182. Telegram From the Department of State to the Embassy in the United Kingdom 1

5148. Deliver following message from the President to Prime Minister at once. In doing so make clear US position on adherence Baghdad Pact is not frozen.

Begin verbatim text.

Dear Anthony : I share your concern over the current developments in the Middle East2 and know that Foster has discussed them with Selwyn Lloyd.3

We face a broad challenge to our position in the Near East and to our objectives of strengthening our ties with those countries. I believe that our reaction should consist not of isolated moves, but a carefully thought out program.

The Soviets have made abundantly clear even in their public statements their intentions toward the Near East. It is of course true that some of the moves made by Nasser, though for different reasons, have the effect of assisting the Soviets. It may be that we shall be driven to conclude that it is impossible to do business with Nasser. However, I do not think that we should close the door yet on the possibility of working with him. For one thing, such a decision would cancel out any prospects of obtaining now an Arab-Israel settlement.

I agree thoroughly with you on the necessity of aiding our friends and have written you separately with respect to the additional Centurion tanks for Iraq.4 However, I question whether adherence by the United States to the Baghdad Pact now is the right answer. Measures apart from actual accession to the Pact such as our recent decision to increase aid to Pakistan and Iran may be more effective support for our friends. This is particularly true when drawbacks to adherence are considered, such as the effect on the other Arab States and probable demands for arms and a security guarantee to Israel.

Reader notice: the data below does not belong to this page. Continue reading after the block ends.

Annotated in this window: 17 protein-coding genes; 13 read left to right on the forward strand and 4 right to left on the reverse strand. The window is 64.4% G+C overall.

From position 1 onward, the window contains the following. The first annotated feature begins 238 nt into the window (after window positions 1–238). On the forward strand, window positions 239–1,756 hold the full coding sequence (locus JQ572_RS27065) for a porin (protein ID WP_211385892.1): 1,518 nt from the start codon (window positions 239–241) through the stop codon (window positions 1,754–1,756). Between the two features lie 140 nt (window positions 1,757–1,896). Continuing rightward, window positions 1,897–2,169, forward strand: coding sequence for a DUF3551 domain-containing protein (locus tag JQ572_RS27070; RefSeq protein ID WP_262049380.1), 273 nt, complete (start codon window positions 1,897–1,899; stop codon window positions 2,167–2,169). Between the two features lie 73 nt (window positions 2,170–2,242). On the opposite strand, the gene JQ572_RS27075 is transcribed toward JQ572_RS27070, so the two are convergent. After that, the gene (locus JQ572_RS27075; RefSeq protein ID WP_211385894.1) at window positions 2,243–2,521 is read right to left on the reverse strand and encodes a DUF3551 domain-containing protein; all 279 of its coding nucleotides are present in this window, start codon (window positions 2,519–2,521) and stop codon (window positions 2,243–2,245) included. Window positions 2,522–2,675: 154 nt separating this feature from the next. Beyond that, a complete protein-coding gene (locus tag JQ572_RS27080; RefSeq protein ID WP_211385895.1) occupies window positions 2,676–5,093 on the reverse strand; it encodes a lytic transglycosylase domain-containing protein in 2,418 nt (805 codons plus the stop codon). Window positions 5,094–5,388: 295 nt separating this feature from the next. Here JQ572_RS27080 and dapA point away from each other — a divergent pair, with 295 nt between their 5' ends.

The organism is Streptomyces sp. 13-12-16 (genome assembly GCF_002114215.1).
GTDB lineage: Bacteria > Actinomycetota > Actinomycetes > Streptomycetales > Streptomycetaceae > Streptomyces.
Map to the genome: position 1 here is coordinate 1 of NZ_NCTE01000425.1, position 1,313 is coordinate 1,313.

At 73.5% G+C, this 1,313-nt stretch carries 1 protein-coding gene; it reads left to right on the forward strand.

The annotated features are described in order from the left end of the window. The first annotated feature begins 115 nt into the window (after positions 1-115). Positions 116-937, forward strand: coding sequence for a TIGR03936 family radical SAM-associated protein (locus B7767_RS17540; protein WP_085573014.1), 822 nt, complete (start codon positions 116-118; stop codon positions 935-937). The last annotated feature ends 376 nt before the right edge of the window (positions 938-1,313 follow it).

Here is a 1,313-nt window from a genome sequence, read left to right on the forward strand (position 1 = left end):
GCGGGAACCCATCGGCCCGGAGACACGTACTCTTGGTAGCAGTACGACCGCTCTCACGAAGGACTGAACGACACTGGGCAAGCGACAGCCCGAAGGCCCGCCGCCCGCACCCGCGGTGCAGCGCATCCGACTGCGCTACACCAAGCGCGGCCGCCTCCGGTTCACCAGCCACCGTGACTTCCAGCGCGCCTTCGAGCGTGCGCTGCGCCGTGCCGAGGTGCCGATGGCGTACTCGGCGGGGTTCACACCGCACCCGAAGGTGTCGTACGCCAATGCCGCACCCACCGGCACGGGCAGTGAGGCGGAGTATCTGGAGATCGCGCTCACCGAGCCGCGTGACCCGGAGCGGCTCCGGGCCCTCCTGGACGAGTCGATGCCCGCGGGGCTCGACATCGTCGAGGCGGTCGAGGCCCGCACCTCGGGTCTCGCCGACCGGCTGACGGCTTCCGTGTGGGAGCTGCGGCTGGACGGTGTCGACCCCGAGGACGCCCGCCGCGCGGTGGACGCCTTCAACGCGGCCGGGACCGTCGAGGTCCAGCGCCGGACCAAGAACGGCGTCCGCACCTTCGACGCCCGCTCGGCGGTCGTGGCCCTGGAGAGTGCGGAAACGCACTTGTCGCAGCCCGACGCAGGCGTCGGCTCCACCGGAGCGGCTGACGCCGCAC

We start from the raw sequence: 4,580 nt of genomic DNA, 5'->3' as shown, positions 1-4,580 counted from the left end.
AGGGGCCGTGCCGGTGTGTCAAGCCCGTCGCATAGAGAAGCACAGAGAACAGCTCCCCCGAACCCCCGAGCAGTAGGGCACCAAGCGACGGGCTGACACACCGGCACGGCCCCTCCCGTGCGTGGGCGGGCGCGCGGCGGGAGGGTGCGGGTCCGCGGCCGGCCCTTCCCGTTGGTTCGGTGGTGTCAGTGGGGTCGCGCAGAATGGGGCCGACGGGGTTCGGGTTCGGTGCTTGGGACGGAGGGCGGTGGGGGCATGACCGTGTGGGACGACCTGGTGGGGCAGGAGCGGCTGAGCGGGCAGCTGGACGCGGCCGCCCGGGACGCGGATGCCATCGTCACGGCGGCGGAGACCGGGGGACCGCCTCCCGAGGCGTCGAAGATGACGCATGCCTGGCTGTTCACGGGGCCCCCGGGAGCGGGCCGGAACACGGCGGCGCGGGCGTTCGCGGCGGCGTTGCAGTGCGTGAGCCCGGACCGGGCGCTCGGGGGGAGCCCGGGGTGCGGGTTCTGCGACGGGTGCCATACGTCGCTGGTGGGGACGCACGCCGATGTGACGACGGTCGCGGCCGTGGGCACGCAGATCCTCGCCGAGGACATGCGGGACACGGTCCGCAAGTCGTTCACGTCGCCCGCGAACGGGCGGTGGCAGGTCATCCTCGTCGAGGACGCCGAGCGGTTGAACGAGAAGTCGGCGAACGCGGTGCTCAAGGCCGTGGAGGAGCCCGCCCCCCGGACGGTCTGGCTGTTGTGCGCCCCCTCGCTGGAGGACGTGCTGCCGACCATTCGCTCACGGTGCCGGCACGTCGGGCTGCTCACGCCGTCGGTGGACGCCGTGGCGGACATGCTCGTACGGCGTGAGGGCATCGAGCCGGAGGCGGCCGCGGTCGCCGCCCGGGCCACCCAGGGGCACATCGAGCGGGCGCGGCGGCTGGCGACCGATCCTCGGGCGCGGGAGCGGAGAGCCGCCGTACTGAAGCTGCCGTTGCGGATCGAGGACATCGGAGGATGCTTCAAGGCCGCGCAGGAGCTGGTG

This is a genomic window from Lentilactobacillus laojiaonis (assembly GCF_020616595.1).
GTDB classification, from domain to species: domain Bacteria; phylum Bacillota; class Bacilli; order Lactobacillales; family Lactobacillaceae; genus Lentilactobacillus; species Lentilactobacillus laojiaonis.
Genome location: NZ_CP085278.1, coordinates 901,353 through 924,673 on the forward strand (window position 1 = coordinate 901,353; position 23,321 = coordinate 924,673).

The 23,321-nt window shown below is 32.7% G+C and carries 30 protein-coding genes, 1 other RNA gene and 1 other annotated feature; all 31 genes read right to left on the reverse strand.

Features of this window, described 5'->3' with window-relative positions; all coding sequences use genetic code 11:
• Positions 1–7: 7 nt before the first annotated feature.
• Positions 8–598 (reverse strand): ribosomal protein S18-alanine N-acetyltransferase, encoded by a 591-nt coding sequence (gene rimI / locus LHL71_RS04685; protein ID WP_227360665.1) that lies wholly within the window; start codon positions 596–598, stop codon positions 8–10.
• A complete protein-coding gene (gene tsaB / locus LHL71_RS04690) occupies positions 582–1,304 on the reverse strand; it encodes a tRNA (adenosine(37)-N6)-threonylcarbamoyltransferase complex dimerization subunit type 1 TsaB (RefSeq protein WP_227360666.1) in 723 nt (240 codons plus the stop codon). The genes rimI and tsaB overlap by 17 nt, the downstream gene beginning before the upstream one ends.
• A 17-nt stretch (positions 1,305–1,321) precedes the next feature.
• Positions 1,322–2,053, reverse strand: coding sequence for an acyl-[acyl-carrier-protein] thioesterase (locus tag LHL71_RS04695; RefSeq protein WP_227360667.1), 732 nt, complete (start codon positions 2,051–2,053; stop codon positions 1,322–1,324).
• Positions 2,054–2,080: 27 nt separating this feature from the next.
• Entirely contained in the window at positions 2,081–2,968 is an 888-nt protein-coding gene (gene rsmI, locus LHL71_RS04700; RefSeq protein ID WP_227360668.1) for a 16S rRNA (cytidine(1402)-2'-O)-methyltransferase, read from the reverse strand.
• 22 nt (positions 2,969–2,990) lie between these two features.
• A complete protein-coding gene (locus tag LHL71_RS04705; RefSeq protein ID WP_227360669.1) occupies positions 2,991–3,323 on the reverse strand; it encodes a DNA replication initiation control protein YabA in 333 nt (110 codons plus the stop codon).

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I do not believe that our assessment of the situation in Jordan is firm enough to permit useful comment on your suggestion that you allot to Iraq some of the aid currently given to Jordan.

I am pleased that you sent me your preliminary thoughts and shall be waiting to hear the results of the discussions between Selwyn Lloyd and Foster.5

Sincerely, Dwight D. Eisenhower

End verbatim text.

  1. Source: Department of State, Presidential Correspondence: Lot 66 D 204, Eisenhower to Eden Correspondence 1955–1956. Vol. I. Secret. Repeated to New Delhi for Secretary Dulles.
  2. See footnote 6, Document 161.
  3. See footnote 3, Document 172.
  4. The President on March 6 informed the Prime Minister that he planned to request funds from Congress to supply Iraq with 40 additional Centurion tanks. Eisenhower, however, wished this information to remain secret until the administration had formally presented the program to Congress. He hoped to handle the request in a manner which would not increase Arab-Israeli tensions. (Telegram 5037 to London, March 6; Department of State, Central Files, 787.5–MSP/3–656)
  5. For Eden’s response, see Document 204.